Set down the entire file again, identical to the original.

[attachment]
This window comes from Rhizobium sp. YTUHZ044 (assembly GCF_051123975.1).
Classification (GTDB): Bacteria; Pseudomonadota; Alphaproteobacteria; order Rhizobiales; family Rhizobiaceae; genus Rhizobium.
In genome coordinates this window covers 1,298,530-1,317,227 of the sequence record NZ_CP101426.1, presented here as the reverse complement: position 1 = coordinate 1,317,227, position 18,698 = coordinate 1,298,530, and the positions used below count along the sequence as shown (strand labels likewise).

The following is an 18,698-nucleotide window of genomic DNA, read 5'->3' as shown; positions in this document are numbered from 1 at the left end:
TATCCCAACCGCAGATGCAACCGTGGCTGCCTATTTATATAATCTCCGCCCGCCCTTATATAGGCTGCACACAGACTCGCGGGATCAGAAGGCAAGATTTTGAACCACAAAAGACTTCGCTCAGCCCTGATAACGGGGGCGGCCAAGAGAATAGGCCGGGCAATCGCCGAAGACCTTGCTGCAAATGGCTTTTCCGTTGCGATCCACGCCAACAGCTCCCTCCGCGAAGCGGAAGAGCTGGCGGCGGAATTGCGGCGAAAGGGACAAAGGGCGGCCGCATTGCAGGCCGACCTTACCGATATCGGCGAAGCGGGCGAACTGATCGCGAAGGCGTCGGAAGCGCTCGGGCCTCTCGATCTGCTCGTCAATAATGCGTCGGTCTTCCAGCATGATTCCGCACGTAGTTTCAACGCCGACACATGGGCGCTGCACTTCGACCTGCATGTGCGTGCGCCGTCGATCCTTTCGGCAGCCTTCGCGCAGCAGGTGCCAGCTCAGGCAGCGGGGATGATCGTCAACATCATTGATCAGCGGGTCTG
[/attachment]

This window comes from Rhizobium sp. YTUHZ044 (assembly GCF_051123975.1).
Classification (GTDB): Bacteria; Pseudomonadota; Alphaproteobacteria; order Rhizobiales; family Rhizobiaceae; genus Rhizobium.
In genome coordinates this window covers 1,298,530-1,317,227 of the sequence record NZ_CP101426.1, presented here as the reverse complement: position 1 = coordinate 1,317,227, position 18,698 = coordinate 1,298,530, and the positions used below count along the sequence as shown (strand labels likewise).

The following is an 18,698-nucleotide window of genomic DNA, read 5'->3' as shown; positions in this document are numbered from 1 at the left end:
TATCCCAACCGCAGATGCAACCGTGGCTGCCTATTTATATAATCTCCGCCCGCCCTTATATAGGCTGCACACAGACTCGCGGGATCAGAAGGCAAGATTTTGAACCACAAAAGACTTCGCTCAGCCCTGATAACGGGGGCGGCCAAGAGAATAGGCCGGGCAATCGCCGAAGACCTTGCTGCAAATGGCTTTTCCGTTGCGATCCACGCCAACAGCTCCCTCCGCGAAGCGGAAGAGCTGGCGGCGGAATTGCGGCGAAAGGGACAAAGGGCGGCCGCATTGCAGGCCGACCTTACCGATATCGGCGAAGCGGGCGAACTGATCGCGAAGGCGTCGGAAGCGCTCGGGCCTCTCGATCTGCTCGTCAATAATGCGTCGGTCTTCCAGCATGATTCCGCACGTAGTTTCAACGCCGACACATGGGCGCTGCACTTCGACCTGCATGTGCGTGCGCCGTCGATCCTTTCGGCAGCCTTCGCGCAGCAGGTGCCAGCTCAGGCAGCGGGGATGATCGTCAACATCATTGATCAGCGGGTCTG